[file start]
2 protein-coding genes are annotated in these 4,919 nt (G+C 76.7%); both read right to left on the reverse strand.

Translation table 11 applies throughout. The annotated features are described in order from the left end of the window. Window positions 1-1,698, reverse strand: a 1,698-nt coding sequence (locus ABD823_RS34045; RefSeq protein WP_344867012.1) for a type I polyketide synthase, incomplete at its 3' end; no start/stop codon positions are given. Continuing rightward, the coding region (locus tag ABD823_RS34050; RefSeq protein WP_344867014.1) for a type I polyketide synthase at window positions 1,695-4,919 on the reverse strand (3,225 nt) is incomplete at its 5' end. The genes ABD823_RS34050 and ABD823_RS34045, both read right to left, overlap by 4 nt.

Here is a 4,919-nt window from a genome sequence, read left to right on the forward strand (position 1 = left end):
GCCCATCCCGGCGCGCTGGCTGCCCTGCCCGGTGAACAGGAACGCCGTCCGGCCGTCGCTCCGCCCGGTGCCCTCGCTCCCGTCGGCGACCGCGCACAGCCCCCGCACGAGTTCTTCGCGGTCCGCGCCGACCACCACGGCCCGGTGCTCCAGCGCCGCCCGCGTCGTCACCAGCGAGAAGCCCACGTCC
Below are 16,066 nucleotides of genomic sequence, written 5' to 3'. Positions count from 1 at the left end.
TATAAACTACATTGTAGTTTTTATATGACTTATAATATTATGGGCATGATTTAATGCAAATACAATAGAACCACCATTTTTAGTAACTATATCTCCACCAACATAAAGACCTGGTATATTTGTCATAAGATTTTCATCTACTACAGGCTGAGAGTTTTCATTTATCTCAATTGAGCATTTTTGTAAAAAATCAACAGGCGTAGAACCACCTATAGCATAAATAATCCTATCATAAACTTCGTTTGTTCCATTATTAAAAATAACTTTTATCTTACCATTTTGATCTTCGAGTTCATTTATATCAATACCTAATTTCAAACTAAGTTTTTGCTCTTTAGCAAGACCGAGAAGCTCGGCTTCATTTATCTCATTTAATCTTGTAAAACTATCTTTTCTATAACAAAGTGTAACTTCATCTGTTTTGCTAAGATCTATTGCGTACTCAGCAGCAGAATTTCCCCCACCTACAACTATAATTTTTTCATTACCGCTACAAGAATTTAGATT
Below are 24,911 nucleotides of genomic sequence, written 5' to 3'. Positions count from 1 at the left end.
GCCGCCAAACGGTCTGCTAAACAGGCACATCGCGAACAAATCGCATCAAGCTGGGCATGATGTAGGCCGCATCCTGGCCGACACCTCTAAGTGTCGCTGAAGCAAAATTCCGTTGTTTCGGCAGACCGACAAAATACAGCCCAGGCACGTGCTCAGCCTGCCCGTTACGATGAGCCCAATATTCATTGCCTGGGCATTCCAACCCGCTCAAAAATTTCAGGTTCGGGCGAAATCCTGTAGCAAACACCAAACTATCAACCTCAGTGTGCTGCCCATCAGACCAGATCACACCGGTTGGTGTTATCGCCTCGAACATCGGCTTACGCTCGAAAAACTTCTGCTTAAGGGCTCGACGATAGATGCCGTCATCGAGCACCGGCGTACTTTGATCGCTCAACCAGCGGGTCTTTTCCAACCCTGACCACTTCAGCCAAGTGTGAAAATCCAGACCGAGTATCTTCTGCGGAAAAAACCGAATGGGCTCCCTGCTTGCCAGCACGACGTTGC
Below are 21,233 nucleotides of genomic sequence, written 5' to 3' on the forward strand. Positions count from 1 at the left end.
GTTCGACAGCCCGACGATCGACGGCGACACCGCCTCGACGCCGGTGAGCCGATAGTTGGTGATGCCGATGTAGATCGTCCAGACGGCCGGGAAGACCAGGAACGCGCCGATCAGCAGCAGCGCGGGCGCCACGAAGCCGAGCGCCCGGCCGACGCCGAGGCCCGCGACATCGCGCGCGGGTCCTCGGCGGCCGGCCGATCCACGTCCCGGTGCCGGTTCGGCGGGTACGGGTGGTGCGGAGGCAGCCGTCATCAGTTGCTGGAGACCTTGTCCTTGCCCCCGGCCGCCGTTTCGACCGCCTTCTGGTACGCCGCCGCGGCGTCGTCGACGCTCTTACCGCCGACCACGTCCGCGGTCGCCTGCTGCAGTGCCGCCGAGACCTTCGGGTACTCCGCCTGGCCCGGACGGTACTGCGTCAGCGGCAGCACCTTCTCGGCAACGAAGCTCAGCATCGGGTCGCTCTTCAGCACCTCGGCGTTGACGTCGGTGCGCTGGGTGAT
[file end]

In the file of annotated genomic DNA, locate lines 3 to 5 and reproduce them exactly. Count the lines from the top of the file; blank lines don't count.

Here is a 4,919-nt window from a genome sequence, read left to right on the forward strand (position 1 = left end):
GCCCATCCCGGCGCGCTGGCTGCCCTGCCCGGTGAACAGGAACGCCGTCCGGCCGTCGCTCCGCCCGGTGCCCTCGCTCCCGTCGGCGACCGCGCACAGCCCCCGCACGAGTTCTTCGCGGTCCGCGCCGACCACCACGGCCCGGTGCTCCAGCGCCGCCCGCGTCGTCACCAGCGAGAAGCCCACGTCC
Below are 16,066 nucleotides of genomic sequence, written 5' to 3'. Positions count from 1 at the left end.